Last edited by somer; 11-03-2009 at 03:45 PM.

  5. #4
    Albumin is the blood fraction that is contained in the Epo injection. It is used as a stabilizing agent in this medication. It's extracted from the plasma portion of donated blood, which comprises about 55% of our total blood volume. The red blood cells make up about 45% of our blood volume, and the platelets and white blood cells make up the final 1%. A further breakdown of the plasma yields the following components:

    Water- 91.5%
    Proteins- 7%. These proteins are Albumin (55%), Immunoglobulins (38%), and Fibrinogen (7%)
    Other substances (hormones, nutrients,electrolytes,vitamins)- 1.5%

    The Epo injection contained approximately 2.5 mg of Albumin.

    Albumin, along with Immunoglobulin preparations for replacement therapy(IVIG) are prepared from large pools of plasma obtained from thousands of donors. These pools are subsequently fractionated to separate out the various proteins. All donors are screened for potential infectious disease agents, including HIV and hepatitis B and C viruses. Following treatment with physical and chemical viral inactivating regimens, as well as nanofiltration, these preparations are remarkably free of transmissible infectious agents. However, because they are blood products, the risk of transmitting infectious agents is always present. The usual treatment dose of IVIG is 300-600 mg/kg every 3-4 weeks, so this would be a much higher dose of a blood fraction then what your daughter received with the Epo. But a point you might want to also take into consideration is that during pregnancy, Moms share some of their antibodies with the unborn fetus. If this didn't occur, once the baby was born, it would have no readily available defenses to fight off bacterias or viruses it might be exposed to in the first few weeks of life. Babies also receive antibodies in breast milk. Once again, this serves as a protect until their immune system is able to fight off these infections on its own.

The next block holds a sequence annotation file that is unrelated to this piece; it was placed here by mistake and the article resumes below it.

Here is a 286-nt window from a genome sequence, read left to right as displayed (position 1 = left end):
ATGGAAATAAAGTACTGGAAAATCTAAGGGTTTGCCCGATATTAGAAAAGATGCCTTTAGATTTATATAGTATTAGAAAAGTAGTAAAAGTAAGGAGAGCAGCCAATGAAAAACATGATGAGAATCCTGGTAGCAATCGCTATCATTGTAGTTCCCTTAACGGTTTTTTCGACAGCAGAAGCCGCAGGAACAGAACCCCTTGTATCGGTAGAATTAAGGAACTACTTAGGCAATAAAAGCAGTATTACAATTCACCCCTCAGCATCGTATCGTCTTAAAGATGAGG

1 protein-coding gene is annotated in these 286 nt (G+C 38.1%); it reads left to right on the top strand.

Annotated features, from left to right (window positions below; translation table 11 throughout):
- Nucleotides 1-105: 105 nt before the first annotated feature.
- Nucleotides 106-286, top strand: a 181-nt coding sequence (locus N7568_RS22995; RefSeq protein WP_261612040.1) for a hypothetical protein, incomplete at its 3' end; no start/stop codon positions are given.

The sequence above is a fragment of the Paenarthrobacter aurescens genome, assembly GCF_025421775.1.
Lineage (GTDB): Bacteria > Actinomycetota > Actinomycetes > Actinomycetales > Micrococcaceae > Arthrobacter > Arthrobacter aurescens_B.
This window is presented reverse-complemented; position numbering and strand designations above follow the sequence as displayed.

The immunoglobulin deficiencies that your daughter has puts her at increased risk for ear, lung and sinus infections, just to name a few. Even though these infections can be treated with antibiotics, she would be required to take these antibiotics at higher doses and for longer periods of time then someone with a normal immune system. And frequent lung infections can have a detrimental effect on her heart.